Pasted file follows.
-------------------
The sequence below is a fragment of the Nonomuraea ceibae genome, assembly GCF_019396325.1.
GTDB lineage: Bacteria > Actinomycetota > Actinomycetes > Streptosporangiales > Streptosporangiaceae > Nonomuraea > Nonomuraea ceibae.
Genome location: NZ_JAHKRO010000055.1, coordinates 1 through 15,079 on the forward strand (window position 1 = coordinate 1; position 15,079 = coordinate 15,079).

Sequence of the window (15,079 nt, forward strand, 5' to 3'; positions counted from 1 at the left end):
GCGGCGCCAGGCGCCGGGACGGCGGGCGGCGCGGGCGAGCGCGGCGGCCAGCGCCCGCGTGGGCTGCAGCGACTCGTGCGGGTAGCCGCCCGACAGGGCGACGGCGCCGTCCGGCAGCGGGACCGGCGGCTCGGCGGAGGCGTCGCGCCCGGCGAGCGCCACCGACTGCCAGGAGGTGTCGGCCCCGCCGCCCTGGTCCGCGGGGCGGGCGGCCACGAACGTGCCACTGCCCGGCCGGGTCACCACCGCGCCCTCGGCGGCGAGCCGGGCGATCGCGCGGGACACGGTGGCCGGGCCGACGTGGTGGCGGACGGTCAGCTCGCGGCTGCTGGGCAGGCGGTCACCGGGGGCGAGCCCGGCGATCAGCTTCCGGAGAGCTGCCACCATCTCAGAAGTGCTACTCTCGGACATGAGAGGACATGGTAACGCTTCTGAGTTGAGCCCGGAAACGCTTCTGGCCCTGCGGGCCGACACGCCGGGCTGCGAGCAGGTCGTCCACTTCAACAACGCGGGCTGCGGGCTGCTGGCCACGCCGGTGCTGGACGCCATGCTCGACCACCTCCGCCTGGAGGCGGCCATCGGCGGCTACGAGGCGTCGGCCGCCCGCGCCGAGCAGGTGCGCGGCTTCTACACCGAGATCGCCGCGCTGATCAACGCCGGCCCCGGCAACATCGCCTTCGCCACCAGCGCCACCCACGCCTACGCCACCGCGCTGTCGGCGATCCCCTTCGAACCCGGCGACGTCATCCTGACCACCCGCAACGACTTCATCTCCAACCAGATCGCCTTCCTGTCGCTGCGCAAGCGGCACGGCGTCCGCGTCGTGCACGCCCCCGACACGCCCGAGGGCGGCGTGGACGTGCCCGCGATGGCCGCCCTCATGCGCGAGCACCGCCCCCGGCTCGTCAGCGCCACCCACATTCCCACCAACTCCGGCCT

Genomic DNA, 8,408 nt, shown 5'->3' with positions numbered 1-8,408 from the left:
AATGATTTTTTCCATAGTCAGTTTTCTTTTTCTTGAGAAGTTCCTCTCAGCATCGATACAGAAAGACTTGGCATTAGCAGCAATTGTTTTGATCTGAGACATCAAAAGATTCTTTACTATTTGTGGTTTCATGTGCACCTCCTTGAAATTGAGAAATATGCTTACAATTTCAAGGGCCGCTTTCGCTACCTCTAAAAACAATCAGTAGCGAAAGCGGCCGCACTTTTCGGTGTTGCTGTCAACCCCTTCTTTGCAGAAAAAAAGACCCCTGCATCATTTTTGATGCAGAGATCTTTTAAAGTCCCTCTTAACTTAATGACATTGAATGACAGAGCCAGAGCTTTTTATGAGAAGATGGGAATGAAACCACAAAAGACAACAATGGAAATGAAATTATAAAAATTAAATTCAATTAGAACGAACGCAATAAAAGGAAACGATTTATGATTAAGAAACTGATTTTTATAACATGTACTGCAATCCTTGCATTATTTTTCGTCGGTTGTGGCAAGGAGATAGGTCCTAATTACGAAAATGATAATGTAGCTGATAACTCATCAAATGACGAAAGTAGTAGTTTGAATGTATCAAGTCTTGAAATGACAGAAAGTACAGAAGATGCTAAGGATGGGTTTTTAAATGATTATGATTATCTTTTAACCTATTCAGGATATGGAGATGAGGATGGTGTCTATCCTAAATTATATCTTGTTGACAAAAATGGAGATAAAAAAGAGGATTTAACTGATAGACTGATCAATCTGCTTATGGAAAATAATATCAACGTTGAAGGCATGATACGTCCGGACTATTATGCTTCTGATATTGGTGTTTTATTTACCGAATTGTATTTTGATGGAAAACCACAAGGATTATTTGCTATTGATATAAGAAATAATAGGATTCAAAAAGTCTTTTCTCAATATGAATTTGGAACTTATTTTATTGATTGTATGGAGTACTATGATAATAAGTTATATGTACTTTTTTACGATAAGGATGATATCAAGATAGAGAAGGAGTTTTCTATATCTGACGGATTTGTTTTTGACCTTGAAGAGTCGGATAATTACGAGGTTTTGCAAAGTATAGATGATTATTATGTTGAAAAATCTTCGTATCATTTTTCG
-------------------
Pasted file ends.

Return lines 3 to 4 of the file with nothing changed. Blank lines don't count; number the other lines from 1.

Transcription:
Genome location: NZ_JAHKRO010000055.1, coordinates 1 through 15,079 on the forward strand (window position 1 = coordinate 1; position 15,079 = coordinate 15,079).

Sequence of the window (15,079 nt, forward strand, 5' to 3'; positions counted from 1 at the left end):